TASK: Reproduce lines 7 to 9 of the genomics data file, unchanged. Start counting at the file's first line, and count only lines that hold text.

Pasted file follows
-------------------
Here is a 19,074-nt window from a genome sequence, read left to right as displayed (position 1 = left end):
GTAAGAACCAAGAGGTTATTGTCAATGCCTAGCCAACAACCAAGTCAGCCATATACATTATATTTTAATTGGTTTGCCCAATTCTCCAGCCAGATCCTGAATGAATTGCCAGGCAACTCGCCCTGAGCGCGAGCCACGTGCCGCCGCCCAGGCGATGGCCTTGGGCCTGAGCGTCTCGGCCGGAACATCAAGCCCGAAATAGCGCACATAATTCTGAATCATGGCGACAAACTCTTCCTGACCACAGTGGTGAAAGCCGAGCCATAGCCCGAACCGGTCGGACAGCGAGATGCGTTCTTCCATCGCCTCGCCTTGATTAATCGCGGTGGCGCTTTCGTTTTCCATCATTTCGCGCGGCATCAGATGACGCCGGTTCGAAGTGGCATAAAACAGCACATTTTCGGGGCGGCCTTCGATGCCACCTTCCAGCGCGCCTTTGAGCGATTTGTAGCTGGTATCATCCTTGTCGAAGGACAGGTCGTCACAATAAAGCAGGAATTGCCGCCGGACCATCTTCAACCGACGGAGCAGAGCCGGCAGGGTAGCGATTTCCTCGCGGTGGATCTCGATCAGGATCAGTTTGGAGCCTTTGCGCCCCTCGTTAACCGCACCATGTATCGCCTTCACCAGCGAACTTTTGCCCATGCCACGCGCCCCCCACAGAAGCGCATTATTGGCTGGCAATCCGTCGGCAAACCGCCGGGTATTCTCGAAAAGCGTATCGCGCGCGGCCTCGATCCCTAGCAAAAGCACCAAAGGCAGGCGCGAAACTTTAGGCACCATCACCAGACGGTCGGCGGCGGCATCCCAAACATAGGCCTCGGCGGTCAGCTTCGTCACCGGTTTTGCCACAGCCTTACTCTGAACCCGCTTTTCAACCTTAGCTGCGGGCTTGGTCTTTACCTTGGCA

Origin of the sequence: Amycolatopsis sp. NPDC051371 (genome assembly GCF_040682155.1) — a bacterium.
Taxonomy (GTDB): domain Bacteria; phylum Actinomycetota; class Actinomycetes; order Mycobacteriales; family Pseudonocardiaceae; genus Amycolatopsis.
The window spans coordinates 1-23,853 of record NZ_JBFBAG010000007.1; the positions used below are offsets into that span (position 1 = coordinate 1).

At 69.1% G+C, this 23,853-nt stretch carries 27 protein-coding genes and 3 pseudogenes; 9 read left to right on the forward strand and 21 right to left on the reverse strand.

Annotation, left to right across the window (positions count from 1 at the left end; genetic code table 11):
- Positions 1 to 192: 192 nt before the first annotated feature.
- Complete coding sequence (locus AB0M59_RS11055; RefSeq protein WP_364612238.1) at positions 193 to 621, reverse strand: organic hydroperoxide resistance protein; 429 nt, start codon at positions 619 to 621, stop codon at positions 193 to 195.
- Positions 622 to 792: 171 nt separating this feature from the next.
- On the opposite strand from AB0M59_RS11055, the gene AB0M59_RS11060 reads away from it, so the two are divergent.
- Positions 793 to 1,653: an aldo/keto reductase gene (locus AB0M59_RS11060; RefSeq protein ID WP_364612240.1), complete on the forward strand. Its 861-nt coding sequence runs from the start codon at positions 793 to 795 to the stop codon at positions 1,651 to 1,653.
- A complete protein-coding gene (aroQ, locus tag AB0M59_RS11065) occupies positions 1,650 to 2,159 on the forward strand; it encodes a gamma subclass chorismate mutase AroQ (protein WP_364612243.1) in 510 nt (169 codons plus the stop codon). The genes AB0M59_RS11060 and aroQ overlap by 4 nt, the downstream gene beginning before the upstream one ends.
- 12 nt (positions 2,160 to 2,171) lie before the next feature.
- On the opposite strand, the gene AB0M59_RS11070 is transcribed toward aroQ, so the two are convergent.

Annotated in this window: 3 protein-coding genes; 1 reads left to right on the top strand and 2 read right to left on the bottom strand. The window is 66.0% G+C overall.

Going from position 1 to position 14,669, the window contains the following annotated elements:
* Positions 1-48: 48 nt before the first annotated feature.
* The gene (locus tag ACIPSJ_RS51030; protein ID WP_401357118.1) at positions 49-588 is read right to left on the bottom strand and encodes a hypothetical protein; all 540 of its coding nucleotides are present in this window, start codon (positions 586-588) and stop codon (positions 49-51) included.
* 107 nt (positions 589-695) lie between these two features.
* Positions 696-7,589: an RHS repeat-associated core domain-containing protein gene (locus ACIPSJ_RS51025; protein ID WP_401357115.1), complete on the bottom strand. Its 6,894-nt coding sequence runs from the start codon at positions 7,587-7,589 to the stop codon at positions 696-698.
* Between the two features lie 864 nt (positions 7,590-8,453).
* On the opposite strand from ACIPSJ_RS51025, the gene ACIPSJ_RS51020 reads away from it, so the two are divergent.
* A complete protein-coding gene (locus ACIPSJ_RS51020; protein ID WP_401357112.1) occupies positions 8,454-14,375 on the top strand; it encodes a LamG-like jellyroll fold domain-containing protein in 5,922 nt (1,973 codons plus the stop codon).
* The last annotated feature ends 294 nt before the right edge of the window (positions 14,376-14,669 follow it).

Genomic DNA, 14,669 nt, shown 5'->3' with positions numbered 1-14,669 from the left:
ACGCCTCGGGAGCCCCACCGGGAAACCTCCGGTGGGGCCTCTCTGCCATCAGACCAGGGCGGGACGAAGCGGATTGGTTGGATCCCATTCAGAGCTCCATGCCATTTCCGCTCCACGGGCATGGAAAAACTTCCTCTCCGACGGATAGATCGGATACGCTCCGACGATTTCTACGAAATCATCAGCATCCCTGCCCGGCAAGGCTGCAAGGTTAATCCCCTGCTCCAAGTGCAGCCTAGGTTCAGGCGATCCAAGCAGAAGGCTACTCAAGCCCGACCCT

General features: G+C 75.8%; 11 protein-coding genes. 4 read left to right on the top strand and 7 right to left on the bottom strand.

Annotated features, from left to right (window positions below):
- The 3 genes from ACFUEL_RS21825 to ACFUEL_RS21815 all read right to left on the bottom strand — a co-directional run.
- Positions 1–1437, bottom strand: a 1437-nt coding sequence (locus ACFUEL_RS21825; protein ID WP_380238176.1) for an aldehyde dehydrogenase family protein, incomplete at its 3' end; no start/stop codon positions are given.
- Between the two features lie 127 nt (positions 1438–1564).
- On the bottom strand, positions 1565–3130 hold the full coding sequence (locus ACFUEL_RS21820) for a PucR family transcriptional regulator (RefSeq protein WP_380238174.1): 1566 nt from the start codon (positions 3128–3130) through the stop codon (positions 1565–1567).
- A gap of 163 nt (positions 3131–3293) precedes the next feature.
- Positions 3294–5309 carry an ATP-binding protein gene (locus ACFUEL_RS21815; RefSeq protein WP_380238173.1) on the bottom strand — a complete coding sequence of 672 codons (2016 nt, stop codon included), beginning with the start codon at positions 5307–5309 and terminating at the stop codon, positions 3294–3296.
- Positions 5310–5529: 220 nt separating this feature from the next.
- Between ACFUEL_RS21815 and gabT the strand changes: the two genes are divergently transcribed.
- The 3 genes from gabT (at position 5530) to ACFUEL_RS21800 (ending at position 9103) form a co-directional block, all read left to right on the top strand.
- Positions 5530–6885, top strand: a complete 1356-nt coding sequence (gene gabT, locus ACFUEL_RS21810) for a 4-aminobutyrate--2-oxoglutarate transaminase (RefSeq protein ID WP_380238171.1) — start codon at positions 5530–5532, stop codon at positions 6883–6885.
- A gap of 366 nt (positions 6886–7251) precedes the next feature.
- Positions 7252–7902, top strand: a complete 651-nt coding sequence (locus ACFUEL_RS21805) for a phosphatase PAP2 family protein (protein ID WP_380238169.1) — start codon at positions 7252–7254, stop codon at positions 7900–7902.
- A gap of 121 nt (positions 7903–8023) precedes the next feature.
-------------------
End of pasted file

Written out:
Annotation, left to right across the window (positions count from 1 at the left end; genetic code table 11):
- Positions 1 to 192: 192 nt before the first annotated feature.
- Complete coding sequence (locus AB0M59_RS11055; RefSeq protein WP_364612238.1) at positions 193 to 621, reverse strand: organic hydroperoxide resistance protein; 429 nt, start codon at positions 619 to 621, stop codon at positions 193 to 195.